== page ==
Matthew gives us an almost blank canvas, and we gladly fill it with rich, colorful detail. First we look at the map, and we list all the lands in the East – Arabia, Babylon, Persia, India, and China – from how far East did they come, these wise ones? Then we look at the gifts they bring – gold, frankincense, and myrrh. Not exactly what you and I would bring to a baby shower, but didn’t Isaiah sing about gold and frankincense, and didn’t he sing about kings? In our imagination the wise men now certainly were kings, royal visitors bearing royal gifts, and because they came with three gifts, we determine that there must have been three of them. Now we’re singing We Three Kings From Orient are, but our hunger for detail isn’t satisfied yet. Did they walk all the way? Certainly not, and already we see caravans of camels, not just three or four, but the multitude of camels from Midian and Ephah of Isaiah’s proclamation (Isaiah 60:6).

With passing centuries, the stories of the wise men from the East became ever more colorful and elaborate – and all because of the child whose star they had observed and followed. This child arouses in us a holy extravagance of story, image, song, and gift. The nations are coming to the light that has dawned, and the travelers from the East represent all of them – Asia, Africa, Europe, Australia, and the Americas: the whole world is gathering to be part of God’s future. Matthew gives us but a hint, and we let our imagination run with it because we know in our hearts that this child of Bethlehem is the good Lord, born to bring us all together in a kingdom where no man, woman, or child is left outside.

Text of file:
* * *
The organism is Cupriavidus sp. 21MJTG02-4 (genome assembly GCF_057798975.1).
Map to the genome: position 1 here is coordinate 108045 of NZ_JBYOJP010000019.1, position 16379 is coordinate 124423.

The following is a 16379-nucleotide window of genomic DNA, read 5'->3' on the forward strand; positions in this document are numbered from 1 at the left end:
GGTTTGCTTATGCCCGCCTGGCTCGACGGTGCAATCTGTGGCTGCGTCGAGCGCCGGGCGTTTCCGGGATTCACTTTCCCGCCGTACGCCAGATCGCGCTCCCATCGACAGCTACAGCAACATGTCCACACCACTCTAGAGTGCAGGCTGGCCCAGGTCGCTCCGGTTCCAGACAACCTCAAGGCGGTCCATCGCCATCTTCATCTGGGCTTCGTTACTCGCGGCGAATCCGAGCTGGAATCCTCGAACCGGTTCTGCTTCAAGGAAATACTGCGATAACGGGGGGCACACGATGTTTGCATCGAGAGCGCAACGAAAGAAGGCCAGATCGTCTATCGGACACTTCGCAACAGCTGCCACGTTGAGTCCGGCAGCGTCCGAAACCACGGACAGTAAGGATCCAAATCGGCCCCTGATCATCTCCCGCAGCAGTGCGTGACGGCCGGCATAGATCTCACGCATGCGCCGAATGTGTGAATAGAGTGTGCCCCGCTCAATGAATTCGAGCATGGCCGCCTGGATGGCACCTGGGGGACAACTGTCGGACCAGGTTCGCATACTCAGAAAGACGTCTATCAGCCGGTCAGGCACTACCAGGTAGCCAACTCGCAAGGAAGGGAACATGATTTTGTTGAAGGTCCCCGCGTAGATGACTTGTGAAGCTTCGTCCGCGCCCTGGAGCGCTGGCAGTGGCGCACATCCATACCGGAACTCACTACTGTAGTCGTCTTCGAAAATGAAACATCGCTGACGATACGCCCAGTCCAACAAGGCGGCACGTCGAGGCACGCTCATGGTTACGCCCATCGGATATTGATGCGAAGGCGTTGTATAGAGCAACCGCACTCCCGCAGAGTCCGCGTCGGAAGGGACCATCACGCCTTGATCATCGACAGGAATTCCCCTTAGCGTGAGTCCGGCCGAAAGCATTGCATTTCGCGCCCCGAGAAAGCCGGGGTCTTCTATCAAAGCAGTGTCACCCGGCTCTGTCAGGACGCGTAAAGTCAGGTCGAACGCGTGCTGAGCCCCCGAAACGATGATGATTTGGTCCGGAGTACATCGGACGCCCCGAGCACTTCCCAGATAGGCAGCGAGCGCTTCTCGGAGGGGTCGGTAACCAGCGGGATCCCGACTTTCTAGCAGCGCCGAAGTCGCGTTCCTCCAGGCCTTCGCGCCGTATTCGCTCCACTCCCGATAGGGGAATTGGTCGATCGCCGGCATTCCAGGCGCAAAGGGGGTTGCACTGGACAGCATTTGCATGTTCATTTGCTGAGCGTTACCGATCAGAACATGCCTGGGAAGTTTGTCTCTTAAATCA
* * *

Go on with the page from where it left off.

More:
We notice again that the glory of God has risen not upon Herod’s palace nor any of Jerusalem’s other grand buildings, but a little ways to the south, upon a dusty little hill town. This contrast, this conflict runs through the whole story, all the way to this year and this city and our life in it. We must decide where we will go and pay homage. Do we want the peace and prosperity of Herod’s realm, of yet another empire that rises and falls, but has no place for James and Wilford and so many others? Or do we bring our hope and our gifts to Bethlehem, where another kingdom has been born?

The wise ones from the east didn’t hesitate; they went to Bethlehem, to the house where the glory of God had appeared in a vulnerable human being. Miroslav Wolf observed that, in contrast to our Christmas traditions, “the wise men did not huddle around a fire and give gifts to each other and delight in each other’s generosity.”[3] Instead, they opened the circle and gave their gifts to the child before whose glory they bent their knees.

That’s what Wilford did with his blanket on the tenth day of Christmas.



[2] and

[3] Christian Century, December 27, 2003, p.31